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to the south-west, beyond the level expanse of the plain, the gardens and domes of Monastir can be faintly discerned nestling under the shadow of the double peak of Mount Peristeri. From the summit of the pass, where a goodly detachment of troops, told off for patrol-duty along the postal road, were encamped on the hillside, we descended in sharp zigzags through a steep defile into the valley of one of the tributaries of the Czerna, the ancient Erigon, which, passing between Mount Nidjeh and the southern end of the Babouna chain, carries the waters of the Monastir plain into the Vardar. The scenery was lovely, the slopes of the wooded hills on either side being clothed with all the varied tints of autumn, while here and there the cliffs closed in upon the water-course, and scarcely left room for the road to wind beside the brawling torrent. But with the exception of the half-way han, we scarcely passed a human habitation during the whole of the long day's journey, till, about nine hours after leaving Perlepe, we reached the broad valley of the Vardar, and saw Graczko lying before us on the last spur of the mountain-range. Mr Tozer has identified
Graczko with the once important town of Stobi, which in Roman times was the meeting-point of the four great roads which intersected Macedonia. But its site is now occupied only by a squalid Bulgarian village. So without troubling ourselves to find the ford which leads to it across the Czerna, we made straight for the railway station, some two miles north of the village ; and having dismissed my escort, I spent the night in wrestling with the fleas, which seemed to be the only guests besides myself in the miserable Bulgarian han which did duty for a railway hotel. The next morning the solitary train which creeps wearily each other day from Uskub down to Salonica, came puffing and panting up to the platform; and in spite of persistent dawdling at every station, and sundry little untoward events, such as running over an unfortunate cow and waiting half an hour for a Pasha's harem, we reached Salonica by eight o'clock in the evening, having only taken eleven hours and a half to cover a distance of a hundred miles. The next day I took the steamer for Volo, and on the following evening was back again at Larissa.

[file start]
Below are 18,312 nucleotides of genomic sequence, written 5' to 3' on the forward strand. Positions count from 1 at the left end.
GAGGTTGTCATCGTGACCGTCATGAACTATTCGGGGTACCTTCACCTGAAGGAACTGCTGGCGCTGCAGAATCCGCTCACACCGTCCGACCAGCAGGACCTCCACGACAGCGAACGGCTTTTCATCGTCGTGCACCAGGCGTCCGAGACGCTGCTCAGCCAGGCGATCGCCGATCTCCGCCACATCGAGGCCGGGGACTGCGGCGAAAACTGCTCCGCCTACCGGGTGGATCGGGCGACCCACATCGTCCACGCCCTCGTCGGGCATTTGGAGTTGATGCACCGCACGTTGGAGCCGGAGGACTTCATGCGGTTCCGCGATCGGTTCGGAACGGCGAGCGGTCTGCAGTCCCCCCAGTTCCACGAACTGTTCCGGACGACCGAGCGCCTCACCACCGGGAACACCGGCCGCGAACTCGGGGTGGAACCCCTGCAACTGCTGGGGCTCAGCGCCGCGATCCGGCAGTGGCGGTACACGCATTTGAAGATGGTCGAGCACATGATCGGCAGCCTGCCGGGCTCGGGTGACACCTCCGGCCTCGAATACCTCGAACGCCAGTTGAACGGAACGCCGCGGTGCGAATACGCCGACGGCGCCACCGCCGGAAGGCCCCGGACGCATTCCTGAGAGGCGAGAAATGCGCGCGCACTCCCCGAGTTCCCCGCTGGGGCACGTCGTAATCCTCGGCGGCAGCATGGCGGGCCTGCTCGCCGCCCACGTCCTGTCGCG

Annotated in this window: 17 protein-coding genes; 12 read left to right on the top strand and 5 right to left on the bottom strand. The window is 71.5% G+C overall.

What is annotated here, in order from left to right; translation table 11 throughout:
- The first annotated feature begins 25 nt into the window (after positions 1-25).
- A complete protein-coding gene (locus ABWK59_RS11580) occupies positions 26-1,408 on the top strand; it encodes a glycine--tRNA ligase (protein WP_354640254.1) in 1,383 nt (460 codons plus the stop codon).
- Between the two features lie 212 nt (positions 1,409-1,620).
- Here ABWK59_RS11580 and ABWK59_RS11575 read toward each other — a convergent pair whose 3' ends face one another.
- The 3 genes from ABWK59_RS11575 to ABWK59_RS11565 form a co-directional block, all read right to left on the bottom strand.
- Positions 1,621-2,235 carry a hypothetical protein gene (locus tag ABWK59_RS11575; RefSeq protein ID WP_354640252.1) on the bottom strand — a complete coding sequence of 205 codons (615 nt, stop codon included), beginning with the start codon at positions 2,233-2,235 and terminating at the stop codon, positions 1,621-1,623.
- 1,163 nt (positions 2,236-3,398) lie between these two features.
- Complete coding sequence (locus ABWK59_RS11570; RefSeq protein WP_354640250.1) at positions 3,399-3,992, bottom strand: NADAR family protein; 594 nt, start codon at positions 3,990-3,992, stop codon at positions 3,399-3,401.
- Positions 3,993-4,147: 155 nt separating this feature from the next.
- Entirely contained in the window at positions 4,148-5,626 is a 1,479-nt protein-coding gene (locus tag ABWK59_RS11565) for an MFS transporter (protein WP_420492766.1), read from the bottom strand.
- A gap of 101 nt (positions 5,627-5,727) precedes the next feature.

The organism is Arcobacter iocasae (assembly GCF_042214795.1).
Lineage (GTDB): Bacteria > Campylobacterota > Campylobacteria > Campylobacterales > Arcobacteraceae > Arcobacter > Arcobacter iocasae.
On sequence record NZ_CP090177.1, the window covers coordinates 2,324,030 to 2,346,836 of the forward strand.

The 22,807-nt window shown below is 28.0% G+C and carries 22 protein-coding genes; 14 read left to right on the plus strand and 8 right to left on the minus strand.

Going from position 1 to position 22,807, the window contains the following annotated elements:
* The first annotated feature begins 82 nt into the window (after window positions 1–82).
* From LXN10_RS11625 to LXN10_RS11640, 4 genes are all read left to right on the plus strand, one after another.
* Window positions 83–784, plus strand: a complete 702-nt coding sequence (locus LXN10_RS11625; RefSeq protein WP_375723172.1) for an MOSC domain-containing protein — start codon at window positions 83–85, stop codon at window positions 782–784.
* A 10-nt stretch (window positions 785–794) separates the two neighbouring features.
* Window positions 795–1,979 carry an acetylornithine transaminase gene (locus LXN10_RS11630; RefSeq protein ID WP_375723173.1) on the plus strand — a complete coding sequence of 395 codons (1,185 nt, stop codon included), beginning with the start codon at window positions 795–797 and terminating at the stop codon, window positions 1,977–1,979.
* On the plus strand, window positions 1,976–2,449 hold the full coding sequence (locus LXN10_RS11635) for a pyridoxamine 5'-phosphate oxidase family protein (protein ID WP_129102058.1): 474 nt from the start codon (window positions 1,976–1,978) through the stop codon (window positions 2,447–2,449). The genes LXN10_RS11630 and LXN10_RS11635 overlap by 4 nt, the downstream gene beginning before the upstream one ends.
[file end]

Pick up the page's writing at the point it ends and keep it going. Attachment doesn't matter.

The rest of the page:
THE VALE OF TEMPE AND THE PLAIN OF
A SUCCESSION of severe storms which followed my return to Larissa warned me that, if I wished to carry into execution my plan of crossing the Pindus into Epirus, I should not tarry longer on the road, under penalty of being delayed, and perhaps driven back, by heavy snows and swollen torrents. My preparations were soon made—Hidayet Pasha, the Mushir in command of the troops in Thessaly and Epirus, and Khalil Bey, the Mutessarif of Larissa, vying with each other in making every arrangement which could conduce to the comfort and safety of my journey. The kindness and courtesy which they showed me, notwithstanding the bitter feeling which the policy of England to
wards Turkey was at that time calculated to excite—and in many cases, as I afterwards experienced, did excite-against Englishmen in general among the Turkish official classes, deserve to be specially acknowledged. Though belonging to different schools, both of which unfortunately have found but too few disciples among the officials of the Ottoman empire, both the Mushir and the Mutessarif were representatives of the best and rarest class of Turkish officials. Hidayet Pasha was an old Turk. Without powerful connections, without exceptional abilities, he had risen by sheer pluck, endurance, and honesty from the ranks to the highest military honours of the empire. He supplied his lack of education by sound commonsense; and though a fervent Moslem, his natural kindliness raised him above narrow sectarianism. Popular with the people, hospitable to his friends, and courteous to all men, he succeeded, by the simple exercise of that tact which is born not of diplomacy, but of the fulness of a generous heart, in gaining the respect and affection of a hostile population, who were inclined, both from political antipathy and from past experience, to look upon every Turkish official as the embodiment of tyranny. Khalil Bey was a young Turk. He had been attached for many years to the Ottoman Embassy in Vienna, and had visited most of the European Courts. He had spent those years profitably in gaining acquaintance not with the vices but with the virtues of Western civilisation, and he had returned to his own country imbued not with the hollow shibboleths but with the practical spirit of the nineteenth century. While residing in Austria, he had been able to study the means by which an empire composed of elements fully as heterogeneous as are to be found in Turkey can secure its unity without checking the individual development of its component parts. “Turkey,” he once said to me,“ is like unto a flock of sheep pent up in a stony field, which, finding nothing but rocks and weeds and brambles to feed upon, are continually trying to break through the fence in order to feed on the richer meadows of their neighbours; and as the shepherds in the adjoining meadows are always piping prettily to allure them over, while from their own shepherds they get only kicks and